A Shakopee High School wrestler and his family told a federal judge Tuesday that the school’s effort to punish him — for something he says he didn’t do — is sabotaging his hopes of attending college on a sports scholarship.
Tyson Leon, 16, was indefinitely suspended from school sports in late August after sending a tweet that school officials said constituted a terroristic threat.
He denies threatening anyone, and in U.S. District Court in St. Paul on Tuesday, attorney Meg Kane argued that the suspension is a violation of her client’s constitutional rights.
The teenager has been wrestling on the varsity team since he was in seventh grade and the sport is his ticket to a Division I college, Kane said. Although he’s only in 11th grade and hasn’t been offered a scholarship yet, North Dakota State University has been scouting him since he was a sophomore, she said.
“The thing that has compelled him through high school and will compel him through college is participation in sports,” Kane told U.S. District Judge Susan Richard Nelson.
Carla White, an attorney for the school district, countered that the indefinite suspension was only for the football season and was never meant to prevent Leon from wrestling with the team. Assistant Superintendent John Bezak and Athletic Director John Janke want to meet with the teen to discuss the school district’s and Minnesota State High School League’s rules that he will have to follow and for him to sign an agreement that he understands those rules.
Tweet or threat?
Leon’s latest troubles began in late August, when he was pulled off a bus headed to a football scrimmage. School officials said they had discovered a tweet in which he wrote “Im boutta drill my ‘teammates’ on Monday.”
After court Tuesday, Leon said “drilling” means to tackle someone, hard. That’s what he was talking about when he sent the tweet, he said.
He and his parents are suing the State High School League and its executive director and Shakopee schools and district officials.
“They’re trampling [students’] constitutional rights,” Kane said after the hearing Tuesday. “It’s a widespread problem with lots of families complaining about it. Nobody wants to go on the record because they’re afraid their children will be retaliated against.”
It was welcome news to Leon and his family that the school is ready to let Leon return to the ring.
“At first they told me I wasn’t ever able to play sports again,” Leon said outside the courtroom. “Then in there they said all I had to do was sign a piece of paper. I was pretty happy about that.”
The judge ordered the attorneys for the district and the league to prepare the agreement before a settlement conference scheduled for Wednesday.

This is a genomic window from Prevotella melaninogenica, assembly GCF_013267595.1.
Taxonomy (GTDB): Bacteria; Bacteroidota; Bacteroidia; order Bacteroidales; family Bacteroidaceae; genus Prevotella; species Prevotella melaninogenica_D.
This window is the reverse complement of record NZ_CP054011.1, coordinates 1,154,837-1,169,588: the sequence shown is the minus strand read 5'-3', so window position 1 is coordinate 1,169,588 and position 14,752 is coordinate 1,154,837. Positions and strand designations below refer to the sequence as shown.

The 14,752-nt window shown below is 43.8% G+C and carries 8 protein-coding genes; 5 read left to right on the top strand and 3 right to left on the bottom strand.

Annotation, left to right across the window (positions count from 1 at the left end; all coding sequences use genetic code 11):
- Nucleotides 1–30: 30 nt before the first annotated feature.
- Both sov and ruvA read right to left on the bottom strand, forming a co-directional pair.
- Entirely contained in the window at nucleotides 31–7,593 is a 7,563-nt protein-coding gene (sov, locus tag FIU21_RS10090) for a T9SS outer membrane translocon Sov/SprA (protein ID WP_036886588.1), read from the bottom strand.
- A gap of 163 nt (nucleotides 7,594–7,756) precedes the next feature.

Leon admits that he hasn’t exactly been an angel, but said he’s learned from his mistakes.
He’s had three previous suspensions from his sports: the first after a verbal altercation with a teacher in December 2011; another for a fight with a peer away from school in July 2012, and a third for “chemical use” at a party last January. He served 12-game suspensions for the latter two incidents.
His mother, Barb Bainer, said she and his father, Montgomery Leon, didn’t appeal those suspensions “because Tyson did get in trouble and we felt he needed to do his punishment.”
The alleged fourth violation, however, was different.
Head coach Jody Stone and Janke met the boy in a conference room, closed the door and began interrogating him, according to Kane and Leon’s family.
“Neither … Janke nor Stone informed T.L.’s parents of their intent to interrogate T.L.,” the lawsuit said. “T.L. did not feel free to leave because of … Janke and Stone’s position as school officials.”
Stone and Janke initially told Leon that they had evidence that he had used “chemicals” during a recent football retreat, the lawsuit said.
On Aug. 26, during a meeting with Leon and his parents, Stone and Janke produced a printed copy of Leon’s tweet about drilling his teammates, the lawsuit said. They said nothing more about the allegations of chemical use. A letter to the family dated Aug. 29 didn’t mention the chemical use either, but said Leon’s behavior violated school and league rules and that he was indefinitely suspended.
Kane said that playing sports is clearly a “property right” and Leon was given no avenues of appeal. The school officials unlawfully accessed the boy’s private Twitter, e-mail and Facebook accounts, she said.
On Tuesday, White pointed out that the suspension resulted from Leon’s fourth violation and that he and his family received a letter after his third violation reminding them that violations are cumulative and could cost him his eligibility.
“Every single school administrator who read [the tweet] believed that he was threatening harm,” White said.
The judge questioned why, if administrators truly believed that the tweet was a threat, police weren’t called to the school.
“They did believe it was a threat,” White said. “They did believe it was going to happen on Monday. They took care of it.”